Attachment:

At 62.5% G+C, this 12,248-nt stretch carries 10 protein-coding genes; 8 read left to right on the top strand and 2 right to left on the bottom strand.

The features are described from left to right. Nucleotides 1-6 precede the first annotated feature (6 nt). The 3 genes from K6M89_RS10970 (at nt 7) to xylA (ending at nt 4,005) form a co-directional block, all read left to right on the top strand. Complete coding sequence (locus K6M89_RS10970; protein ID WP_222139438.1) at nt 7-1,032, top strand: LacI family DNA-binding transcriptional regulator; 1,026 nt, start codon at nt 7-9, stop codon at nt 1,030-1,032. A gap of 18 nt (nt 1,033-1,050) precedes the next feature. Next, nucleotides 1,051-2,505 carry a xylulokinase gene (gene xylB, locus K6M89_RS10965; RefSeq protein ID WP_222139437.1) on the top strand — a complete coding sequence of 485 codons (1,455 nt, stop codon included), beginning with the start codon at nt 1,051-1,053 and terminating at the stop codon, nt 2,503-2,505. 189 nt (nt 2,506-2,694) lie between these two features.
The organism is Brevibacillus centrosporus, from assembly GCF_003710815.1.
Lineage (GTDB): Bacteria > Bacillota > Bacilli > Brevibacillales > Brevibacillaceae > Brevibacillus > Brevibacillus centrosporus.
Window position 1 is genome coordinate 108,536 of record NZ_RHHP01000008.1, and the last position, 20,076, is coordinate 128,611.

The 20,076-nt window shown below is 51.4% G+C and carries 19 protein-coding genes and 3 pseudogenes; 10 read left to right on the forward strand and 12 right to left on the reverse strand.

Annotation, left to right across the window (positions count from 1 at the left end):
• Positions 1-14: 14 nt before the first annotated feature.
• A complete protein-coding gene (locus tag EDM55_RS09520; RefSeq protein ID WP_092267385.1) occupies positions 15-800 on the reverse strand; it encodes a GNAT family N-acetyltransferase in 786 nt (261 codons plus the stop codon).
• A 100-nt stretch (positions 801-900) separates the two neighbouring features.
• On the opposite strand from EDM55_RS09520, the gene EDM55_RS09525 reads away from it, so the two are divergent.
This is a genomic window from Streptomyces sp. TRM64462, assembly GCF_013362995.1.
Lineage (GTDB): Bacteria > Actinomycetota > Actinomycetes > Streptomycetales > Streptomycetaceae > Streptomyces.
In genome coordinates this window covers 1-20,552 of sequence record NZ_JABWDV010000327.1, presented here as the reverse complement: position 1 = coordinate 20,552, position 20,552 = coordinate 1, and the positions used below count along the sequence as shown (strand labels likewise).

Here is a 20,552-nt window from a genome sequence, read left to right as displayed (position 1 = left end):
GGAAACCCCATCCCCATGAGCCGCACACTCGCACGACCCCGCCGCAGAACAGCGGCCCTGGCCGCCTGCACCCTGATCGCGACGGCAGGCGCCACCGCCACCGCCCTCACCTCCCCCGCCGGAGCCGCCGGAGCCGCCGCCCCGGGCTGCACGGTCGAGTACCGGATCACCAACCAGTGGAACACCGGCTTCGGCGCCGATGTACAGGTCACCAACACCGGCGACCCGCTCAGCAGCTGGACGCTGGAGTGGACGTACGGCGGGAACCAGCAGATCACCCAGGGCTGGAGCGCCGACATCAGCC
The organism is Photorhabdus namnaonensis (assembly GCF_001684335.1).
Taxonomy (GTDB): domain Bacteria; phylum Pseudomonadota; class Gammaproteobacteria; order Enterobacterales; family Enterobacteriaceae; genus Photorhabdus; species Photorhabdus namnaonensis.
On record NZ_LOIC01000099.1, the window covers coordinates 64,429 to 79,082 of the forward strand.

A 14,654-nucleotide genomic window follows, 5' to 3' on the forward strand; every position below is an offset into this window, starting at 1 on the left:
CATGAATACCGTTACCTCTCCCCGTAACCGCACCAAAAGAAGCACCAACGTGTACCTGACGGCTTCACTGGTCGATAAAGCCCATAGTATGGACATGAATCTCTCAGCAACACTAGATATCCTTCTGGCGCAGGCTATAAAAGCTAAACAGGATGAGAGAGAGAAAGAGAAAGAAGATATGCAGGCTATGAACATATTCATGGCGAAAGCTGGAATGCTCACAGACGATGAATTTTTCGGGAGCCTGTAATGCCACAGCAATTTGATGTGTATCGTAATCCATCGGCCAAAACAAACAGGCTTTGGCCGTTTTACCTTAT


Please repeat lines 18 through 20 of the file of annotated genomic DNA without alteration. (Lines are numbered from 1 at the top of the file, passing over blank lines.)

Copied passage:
Taxonomy (GTDB): domain Bacteria; phylum Pseudomonadota; class Gammaproteobacteria; order Enterobacterales; family Enterobacteriaceae; genus Photorhabdus; species Photorhabdus namnaonensis.
On record NZ_LOIC01000099.1, the window covers coordinates 64,429 to 79,082 of the forward strand.

A 14,654-nucleotide genomic window follows, 5' to 3' on the forward strand; every position below is an offset into this window, starting at 1 on the left: